• The skin damaged by free radicals is also more sensitive to environmental factors and more vulnerable to irritation and inflammation.

Cosmetic science and technology together against free radicals and ageing

At Provital, we are committed to innovative natural cosmetics that embody the ideals of well-ageing and deliver real results, that is why we have developed Shiloxome™. An anti-pollution and skin barrier restructuring active ingredient that protects the skin from environmental pollutants while preserving the microbiome barrier.

Shiloxome™ is the result of our Triplobiome™ Technology biotechnology platform, a revolutionary breakthrough that enables the use of endophytes for the development of active ingredients in cosmetics. In this particular case, we isolated the endophytic yeast of the Kwoniella mangroviensis species from inside the bark of the cork oak (Quercus suber), which is able to protect the living parts of the tree, defend them against pathogens and promote adaptation to climatic changes.

Shiloxome™ harnesses this protective power to create a well-ageing active ingredient that acts preventively and correctively at the epidermal and dermal skin cell level, making it an indispensable ally in tackling the negative effects of free radicals and ageing.

Our in vitro results provide transparency on the protective effect against pollution. In a first study, we quantified the levels of ROS and the expression of genes involved in the inflammatory response after treatment of keratinocytes exposed to Urban Dust® – a standard mixture of common air pollutants from the Washington D.C. area – as a stressor. Thus, while pollution generates a strong increase in ROS production, treatment of these cells with Shiloxome™ significantly prevents their formation. In addition, the active ingredient also showed a dose-dependent impact in preventing the increase of 5 known pro-inflammatory mediators (CCL5, COX2, CSF2, GRO1 and TNF-α), whose gene expression in keratinocytes had increased after exposure to Urban Dust®.

Regarding the quantification of the well-ageing activity of Shiloxome™, a second in vitro whole transcriptome analysis was performed by RNA-Seq in aged fibroblasts (FDH). This revealed that Shiloxome™ alters nearly 400 genes related to cellular processes and, after a subsequent complex bioinformatics analysis, we quantified the cellular pathways that Shiloxome™ activates most significantly. We thus know that Shiloxome™ has an exceptional impact on remodelling skin structure and function. Moreover, the effect of Shiloxome™ on collagen and elastin production was also shown by analysing the content of both proteins in FDH after being treated with Shiloxome™, with results of +14% in elastin protein level and +23% in collagen I level.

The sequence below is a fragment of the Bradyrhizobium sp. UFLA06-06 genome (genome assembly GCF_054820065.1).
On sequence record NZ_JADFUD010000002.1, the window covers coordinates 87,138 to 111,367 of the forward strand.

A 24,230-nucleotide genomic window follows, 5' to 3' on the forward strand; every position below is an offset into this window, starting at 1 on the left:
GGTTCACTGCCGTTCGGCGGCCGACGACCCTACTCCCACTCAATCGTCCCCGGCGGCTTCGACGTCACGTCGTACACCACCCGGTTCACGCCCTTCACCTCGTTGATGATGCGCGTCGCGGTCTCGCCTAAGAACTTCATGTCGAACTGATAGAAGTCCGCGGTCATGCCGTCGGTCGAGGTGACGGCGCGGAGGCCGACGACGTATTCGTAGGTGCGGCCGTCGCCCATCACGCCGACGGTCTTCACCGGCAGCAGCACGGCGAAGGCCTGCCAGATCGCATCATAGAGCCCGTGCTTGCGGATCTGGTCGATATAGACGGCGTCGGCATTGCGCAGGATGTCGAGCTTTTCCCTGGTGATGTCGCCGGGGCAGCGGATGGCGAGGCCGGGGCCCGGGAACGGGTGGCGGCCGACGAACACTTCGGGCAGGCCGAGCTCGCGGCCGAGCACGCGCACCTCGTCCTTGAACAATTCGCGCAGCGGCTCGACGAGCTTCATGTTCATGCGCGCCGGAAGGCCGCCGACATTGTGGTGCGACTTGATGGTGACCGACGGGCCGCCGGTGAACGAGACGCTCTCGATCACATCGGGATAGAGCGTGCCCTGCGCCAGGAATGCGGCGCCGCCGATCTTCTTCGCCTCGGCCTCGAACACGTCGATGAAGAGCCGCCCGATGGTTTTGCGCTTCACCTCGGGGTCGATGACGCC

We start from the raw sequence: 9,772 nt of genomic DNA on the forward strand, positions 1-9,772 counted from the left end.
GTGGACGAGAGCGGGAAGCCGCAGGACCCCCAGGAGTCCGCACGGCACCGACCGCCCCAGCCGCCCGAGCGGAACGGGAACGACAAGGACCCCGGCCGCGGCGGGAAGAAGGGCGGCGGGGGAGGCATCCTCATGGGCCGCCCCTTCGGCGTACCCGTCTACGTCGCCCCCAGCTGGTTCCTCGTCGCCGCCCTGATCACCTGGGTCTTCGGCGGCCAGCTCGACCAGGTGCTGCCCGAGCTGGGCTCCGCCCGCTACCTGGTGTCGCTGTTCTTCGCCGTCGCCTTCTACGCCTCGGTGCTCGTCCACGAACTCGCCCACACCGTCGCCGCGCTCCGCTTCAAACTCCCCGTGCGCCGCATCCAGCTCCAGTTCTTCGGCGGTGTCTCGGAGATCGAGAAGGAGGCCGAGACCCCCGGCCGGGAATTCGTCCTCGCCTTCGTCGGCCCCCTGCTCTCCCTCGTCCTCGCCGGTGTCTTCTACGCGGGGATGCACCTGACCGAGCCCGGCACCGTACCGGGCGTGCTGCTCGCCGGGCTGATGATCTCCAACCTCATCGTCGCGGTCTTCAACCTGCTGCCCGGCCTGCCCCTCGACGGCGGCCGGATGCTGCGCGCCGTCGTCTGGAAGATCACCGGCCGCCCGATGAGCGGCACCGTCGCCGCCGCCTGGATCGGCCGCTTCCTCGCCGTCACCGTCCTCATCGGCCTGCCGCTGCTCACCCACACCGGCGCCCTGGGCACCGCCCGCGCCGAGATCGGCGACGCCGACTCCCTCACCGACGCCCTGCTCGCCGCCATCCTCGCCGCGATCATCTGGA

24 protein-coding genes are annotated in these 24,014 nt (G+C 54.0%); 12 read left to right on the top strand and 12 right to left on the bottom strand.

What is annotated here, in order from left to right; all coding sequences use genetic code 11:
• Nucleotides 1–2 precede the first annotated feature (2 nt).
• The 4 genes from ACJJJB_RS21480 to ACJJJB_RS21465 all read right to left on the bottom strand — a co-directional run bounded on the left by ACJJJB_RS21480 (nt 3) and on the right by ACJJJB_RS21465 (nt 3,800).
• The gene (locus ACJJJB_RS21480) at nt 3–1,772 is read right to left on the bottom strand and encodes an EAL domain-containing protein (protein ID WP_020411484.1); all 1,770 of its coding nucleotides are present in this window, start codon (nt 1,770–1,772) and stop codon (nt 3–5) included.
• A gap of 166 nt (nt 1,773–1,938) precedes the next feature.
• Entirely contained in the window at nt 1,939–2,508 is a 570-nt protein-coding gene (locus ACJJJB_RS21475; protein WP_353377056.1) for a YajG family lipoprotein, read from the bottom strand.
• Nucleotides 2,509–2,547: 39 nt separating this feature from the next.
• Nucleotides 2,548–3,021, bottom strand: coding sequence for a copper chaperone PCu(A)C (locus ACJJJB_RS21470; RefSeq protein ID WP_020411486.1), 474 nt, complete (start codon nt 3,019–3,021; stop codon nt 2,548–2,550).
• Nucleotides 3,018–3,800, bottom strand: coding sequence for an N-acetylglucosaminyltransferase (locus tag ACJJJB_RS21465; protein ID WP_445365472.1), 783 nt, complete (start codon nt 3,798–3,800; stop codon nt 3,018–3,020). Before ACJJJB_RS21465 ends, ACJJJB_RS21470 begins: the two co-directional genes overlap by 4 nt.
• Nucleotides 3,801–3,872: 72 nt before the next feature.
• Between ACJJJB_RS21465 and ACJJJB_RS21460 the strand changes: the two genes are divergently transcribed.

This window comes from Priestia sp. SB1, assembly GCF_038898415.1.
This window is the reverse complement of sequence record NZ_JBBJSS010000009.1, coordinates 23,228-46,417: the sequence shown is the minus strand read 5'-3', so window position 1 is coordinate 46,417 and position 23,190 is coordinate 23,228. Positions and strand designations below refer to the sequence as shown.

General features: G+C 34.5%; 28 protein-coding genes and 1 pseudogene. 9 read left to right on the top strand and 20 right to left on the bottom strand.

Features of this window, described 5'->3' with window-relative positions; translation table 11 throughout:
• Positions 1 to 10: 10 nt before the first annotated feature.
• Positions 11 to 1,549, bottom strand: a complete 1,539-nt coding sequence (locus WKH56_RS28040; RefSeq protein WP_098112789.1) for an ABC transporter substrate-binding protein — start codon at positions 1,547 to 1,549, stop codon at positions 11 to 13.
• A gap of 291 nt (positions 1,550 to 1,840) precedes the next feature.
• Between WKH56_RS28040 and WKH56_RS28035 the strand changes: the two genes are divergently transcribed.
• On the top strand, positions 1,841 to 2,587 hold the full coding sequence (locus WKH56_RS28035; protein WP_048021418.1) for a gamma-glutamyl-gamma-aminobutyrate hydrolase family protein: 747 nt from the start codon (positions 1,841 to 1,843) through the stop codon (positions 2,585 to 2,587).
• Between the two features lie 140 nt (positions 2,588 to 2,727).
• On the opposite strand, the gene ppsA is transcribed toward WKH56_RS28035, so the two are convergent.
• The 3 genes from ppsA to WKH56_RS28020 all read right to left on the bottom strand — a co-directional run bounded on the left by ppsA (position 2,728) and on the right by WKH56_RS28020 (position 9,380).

Finally, in vivo efficacy analysis showed the ability of this active ingredient to improve skin ageing and exposure to pollutants. In a panel composed of women at different stages of menopause and living in a highly polluted city, the results of the different instrumental tests showed significant improvements in the following key parameters related to skin ageing:

  • Decrease in TEWL (-3.9% vs. placebo), the objective measurement method for assessing the recovery of skin barrier function.
  • Increased radiance (-16.6% vs. placebo)
  • More even skin tone (-4.5% colour variation vs. placebo)
  • Rejuvenated microstructure measured through skin surface isotropy (+4.3% vs. placebo)
  • Restoration of skin elasticity in fibre disposition (-7.6%), recovery of elasticity (+5.8%) and elastic fatigue (-7.5%), all vs. placebo.

All in all, this active ingredient stands as an exceptional development to visibly tackle the signs of ageing by improving the skin’s natural barriers and protecting it from pollution and free radicals.